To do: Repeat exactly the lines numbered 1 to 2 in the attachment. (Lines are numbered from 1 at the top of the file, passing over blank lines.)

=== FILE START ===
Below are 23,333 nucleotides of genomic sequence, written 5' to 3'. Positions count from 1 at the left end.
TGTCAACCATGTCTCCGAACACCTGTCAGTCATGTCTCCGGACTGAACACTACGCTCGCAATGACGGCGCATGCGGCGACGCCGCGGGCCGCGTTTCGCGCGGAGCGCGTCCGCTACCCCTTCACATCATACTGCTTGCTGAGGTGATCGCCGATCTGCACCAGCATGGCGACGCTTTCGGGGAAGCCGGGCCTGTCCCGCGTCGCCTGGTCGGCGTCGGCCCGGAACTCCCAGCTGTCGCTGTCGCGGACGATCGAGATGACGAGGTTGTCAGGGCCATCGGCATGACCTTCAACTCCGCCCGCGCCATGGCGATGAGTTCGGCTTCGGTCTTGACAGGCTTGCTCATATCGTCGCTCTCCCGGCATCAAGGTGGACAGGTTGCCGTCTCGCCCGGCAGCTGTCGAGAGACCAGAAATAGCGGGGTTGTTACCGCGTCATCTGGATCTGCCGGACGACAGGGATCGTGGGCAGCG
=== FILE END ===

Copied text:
Below are 23,333 nucleotides of genomic sequence, written 5' to 3'. Positions count from 1 at the left end.
TGTCAACCATGTCTCCGAACACCTGTCAGTCATGTCTCCGGACTGAACACTACGCTCGCAATGACGGCGCATGCGGCGACGCCGCGGGCCGCGTTTCGCGCGGAGCGCGTCCGCTACCCCTTCACATCATACTGCTTGCTGAGGTGATCGCCGATCTGCACCAGCATGGCGACGCTTTCGGGGAAGCCGGGCCTGTCCCGCGTCGCCTGGTCGGCGTCGGCCCGGAACTCCCAGCTGTCGCTGTCGCGGACGATCGAGATGACGAGGTTGTCAGGGCCATCGGCATGACCTTCAACTCCGCCCGCGCCATGGCGATGAGTTCGGCTTCGGTCTTGACAGGCTTGCTCATATCGTCGCTCTCCCGGCATCAAGGTGGACAGGTTGCCGTCTCGCCCGGCAGCTGTCGAGAGACCAGAAATAGCGGGGTTGTTACCGCGTCATCTGGATCTGCCGGACGACAGGGATCGTGGGCAGCG